On 3/5/07, Danny Mayes <[EMAIL PROTECTED]> wrote:
>
>  "I've no idea why we might be being simulated if we are being simulated.
> It is actually very arrogant to assume that we are somehow the centre of the
> simulation at all, like bacteria in my gut assuming that the universe, the
> solar sysstem, humans were made for their benefit. "
>
>
>
> Stathis Papaioannou
>
>
>
> I have a problem with the very premise of asking why we are being
> simulated.  Having been a member of this list for years, I have seen
> objections to the simulation argument raised repeatedly that are along the
> lines of "it is presumptuous to assume anyone would want to simulate us," or
> "it is entirely speculative and not based in science", etc.  I have also
> seen a fair amount of discussion about how the simulation could be done.
>
>
>
> To me, the logical chain is straightforward.  If you accept a MWI
> interpretation or some other ensemble theory, then everything that can
> happen does happen.  There is maybe a little wiggle room here, as perhaps
> you can have a MWI with an enormous number of universes versus and infinite
> number, depending on the nature of the underlying implementation, but as I
> understand it from earlier discussions and from my reading, most interpret
> MWI as requiring an actual infinity.
>
There is a big difference between an infinite and a merely very large MWI:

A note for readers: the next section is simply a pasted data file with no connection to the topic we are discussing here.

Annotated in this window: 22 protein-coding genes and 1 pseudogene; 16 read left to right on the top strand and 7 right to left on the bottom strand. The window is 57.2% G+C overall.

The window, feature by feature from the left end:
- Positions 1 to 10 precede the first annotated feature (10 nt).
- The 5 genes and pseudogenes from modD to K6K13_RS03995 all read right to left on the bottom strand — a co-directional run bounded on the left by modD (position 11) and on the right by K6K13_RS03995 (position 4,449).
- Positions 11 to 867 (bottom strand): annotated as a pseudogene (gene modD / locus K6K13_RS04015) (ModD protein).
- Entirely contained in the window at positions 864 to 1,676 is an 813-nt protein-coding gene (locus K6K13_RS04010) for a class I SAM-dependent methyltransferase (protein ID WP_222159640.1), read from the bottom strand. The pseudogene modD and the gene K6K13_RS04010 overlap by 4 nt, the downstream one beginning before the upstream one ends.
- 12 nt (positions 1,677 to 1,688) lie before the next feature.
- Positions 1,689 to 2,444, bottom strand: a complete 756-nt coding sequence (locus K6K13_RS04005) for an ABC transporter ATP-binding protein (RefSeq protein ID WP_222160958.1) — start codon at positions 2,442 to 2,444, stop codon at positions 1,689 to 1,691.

for one thing, QTI requires an actual infinity of worlds.

  Now, after you have the MWI as the underlying foundation, there is really
> only one additional question that needs to be answered.  Is there something
> fundamentally primitively "physical" and non-reproducible about my existence
> that would forever prohibit any attempt at reproduction?  When I say "my
> existence" you have to include two possibilities.  First, if you want to
> hold onto the "primitive physical" viewpoint you have to assume that there
> is something about the nature of our apparent reality in the third person
> that is simply not capable of emulation or simulation.  Second, you ALSO
> have to assume there is something about our first person experience that is
> also not capable of emulation or simulation.  This is where the "primitive
> physical" proponents lose me.  I have thought about this a great deal, and
> just can't figure out why I should assume there is something so special
> about my experiences, memories, and thought process that it under no
> circumstances could ever be capable of reproduction anywhere else in
> existence (other than the "naturally" occurring copies of myself in other
> parts of the multiverse, which are of course under this line of thinking
> occurring at a "primitive physical" level).
>
>
>
> I am an attorney, so I guess I look at this at a little different
> perspective than most on here with science related backgrounds.  I think
> once you get to a certain level, whether it be with MWI, or string theory or
> any other concept that can not be directly tested or observed, science loses
> its ability to take you further and you have to look into other areas such
> as logic and philosophy to finish the journey.  However, there is a
> circumstantial case to be made for things even beyond strict science.  For
> instance, I believe the circumstantial case for our universe being emulable
> or simulable is strong given what we know about how our universe works so
> far.  The reasons for this have probably been discussed around here